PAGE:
Factors affecting the community composition of epibenthic and infaunal invertebrates of newly planted seagrass beds


1999 1999 Mar 25


Henderson C

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Epibenthic and infaunal organisms represent an important link between macrofauna and the seagrass beds they utilize. Consequently, benthic organisms should be taken into account when assessing the structural and functional equivalency of planted beds in relation to natural seagrass beds. Three Halodule wrightii beds were planted during May 1994 in western Galveston Bay, Texas. The experimental design allowed for evaluation of the effects of relative water depth, planting density, and distance to edge on benthic community composition. Bare sand adjacent to the planted sites and a natural seagrass bed 15 km southwest of the planted sites were used for comparison. Monthly cores 10 cm (id) by 5 cm deep were taken over a 16 month period after beds were planted. Organisms were enumerated and identified to species when possible which yielded 164 species or taxonomic groups. Annelids (Classes Polychaeta and Oligochaeta) were the dominant organisms in both planted and natural beds and defined most of the trends observed in the final analysis. Although species richness and abundance within the planted seagrass beds increased relative to adjacent sands, epibenthic and infaunal community densities and species composition did not reflect those of the naturally occurring seagrass bed even after 16 months. Of the three seagrass planting densities (0.25, 0.50, 1.00 m centers), 0.25 m centers contained the highest numbers of individuals and species. Distance to the edge of the planted sites had no effect on benthic community composition. Numbers of individuals and species were negatively related to water depth. When water depth and planting density interactions were considered, shallow water with 0.25 m centers had the highest abundance of organisms, whereas deeper water with 1.00 m centers had the lowest (difference between shallow and deep = 15-20 cm). Given the best circumstances, it will probably take the benthic community of a planted seagrass bed at least 2-3 years to compare with that of a naturally occurring bed. Maturation of the planted seagrass, as well as the benthic community, could be enhanced with a suitable planting design which takes into account planting density and water depth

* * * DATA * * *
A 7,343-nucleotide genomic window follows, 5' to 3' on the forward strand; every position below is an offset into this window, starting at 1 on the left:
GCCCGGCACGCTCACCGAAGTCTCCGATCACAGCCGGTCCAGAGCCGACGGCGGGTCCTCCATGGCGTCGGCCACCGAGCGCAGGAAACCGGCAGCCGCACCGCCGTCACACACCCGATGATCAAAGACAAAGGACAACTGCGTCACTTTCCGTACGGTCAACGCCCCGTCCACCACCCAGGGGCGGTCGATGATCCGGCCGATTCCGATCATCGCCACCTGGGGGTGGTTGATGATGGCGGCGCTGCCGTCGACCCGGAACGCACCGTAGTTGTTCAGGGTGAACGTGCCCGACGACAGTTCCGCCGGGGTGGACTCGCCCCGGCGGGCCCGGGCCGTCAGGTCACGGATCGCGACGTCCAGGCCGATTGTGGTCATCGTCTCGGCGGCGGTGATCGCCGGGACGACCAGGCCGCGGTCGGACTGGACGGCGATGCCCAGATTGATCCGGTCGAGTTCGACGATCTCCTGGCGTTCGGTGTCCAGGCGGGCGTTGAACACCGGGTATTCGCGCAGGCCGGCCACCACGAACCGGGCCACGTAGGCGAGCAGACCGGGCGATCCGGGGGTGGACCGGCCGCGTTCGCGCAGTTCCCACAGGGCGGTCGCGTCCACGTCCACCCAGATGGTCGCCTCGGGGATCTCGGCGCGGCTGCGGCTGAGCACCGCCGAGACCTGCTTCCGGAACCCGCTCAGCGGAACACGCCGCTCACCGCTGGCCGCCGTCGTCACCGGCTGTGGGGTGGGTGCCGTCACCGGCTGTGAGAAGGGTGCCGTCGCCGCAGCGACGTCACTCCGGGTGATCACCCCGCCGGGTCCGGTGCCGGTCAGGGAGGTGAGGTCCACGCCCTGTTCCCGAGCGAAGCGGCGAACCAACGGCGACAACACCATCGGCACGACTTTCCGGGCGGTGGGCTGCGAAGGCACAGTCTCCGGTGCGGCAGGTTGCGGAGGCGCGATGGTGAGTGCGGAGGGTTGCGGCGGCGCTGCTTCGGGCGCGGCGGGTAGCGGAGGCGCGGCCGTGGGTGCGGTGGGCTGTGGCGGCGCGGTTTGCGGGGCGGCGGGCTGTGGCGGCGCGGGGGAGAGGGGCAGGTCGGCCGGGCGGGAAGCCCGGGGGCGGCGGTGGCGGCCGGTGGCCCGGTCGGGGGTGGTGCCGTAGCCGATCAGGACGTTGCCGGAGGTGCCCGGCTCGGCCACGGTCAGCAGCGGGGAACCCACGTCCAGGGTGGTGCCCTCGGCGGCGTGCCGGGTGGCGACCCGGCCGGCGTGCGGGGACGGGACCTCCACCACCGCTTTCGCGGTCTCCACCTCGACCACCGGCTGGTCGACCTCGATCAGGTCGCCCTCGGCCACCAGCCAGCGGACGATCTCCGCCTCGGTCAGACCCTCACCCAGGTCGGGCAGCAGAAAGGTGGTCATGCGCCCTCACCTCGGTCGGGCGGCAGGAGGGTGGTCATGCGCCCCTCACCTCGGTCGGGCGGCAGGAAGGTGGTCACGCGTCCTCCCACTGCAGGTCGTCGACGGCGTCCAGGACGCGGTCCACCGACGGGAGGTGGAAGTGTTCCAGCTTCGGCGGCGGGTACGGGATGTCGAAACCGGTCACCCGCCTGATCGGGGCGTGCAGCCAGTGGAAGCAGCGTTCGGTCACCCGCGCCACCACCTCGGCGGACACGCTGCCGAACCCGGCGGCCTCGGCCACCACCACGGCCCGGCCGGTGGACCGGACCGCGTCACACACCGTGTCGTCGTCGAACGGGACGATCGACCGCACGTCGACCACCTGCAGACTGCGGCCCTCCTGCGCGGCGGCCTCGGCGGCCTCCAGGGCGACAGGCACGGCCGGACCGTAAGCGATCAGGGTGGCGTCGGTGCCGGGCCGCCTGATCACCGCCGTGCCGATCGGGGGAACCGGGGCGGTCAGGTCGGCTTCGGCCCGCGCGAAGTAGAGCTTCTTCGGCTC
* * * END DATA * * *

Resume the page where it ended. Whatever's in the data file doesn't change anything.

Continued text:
abundance, analysis, Angleworms, Annelids, ASW,USA,Texas,Galveston Bay, Community composition, cores, Design, Evaluation, Galveston Bay, Halodule wrightii, Interstitial environment, macrofauna, O 1030 Invertebrates, O 1070 Ecology/Community Studies, Oligochaeta, Oligochaetes, Paddle-footed annelids, Polychaeta, Polychaetes, Population density, Q1 01463 Habitat community studies, Q5 01522 Protective measures and control, Restoration, Sand, sea grass, Seagrasses, species composition, species diversity, Texas, USA, water, water depth, zoobenthos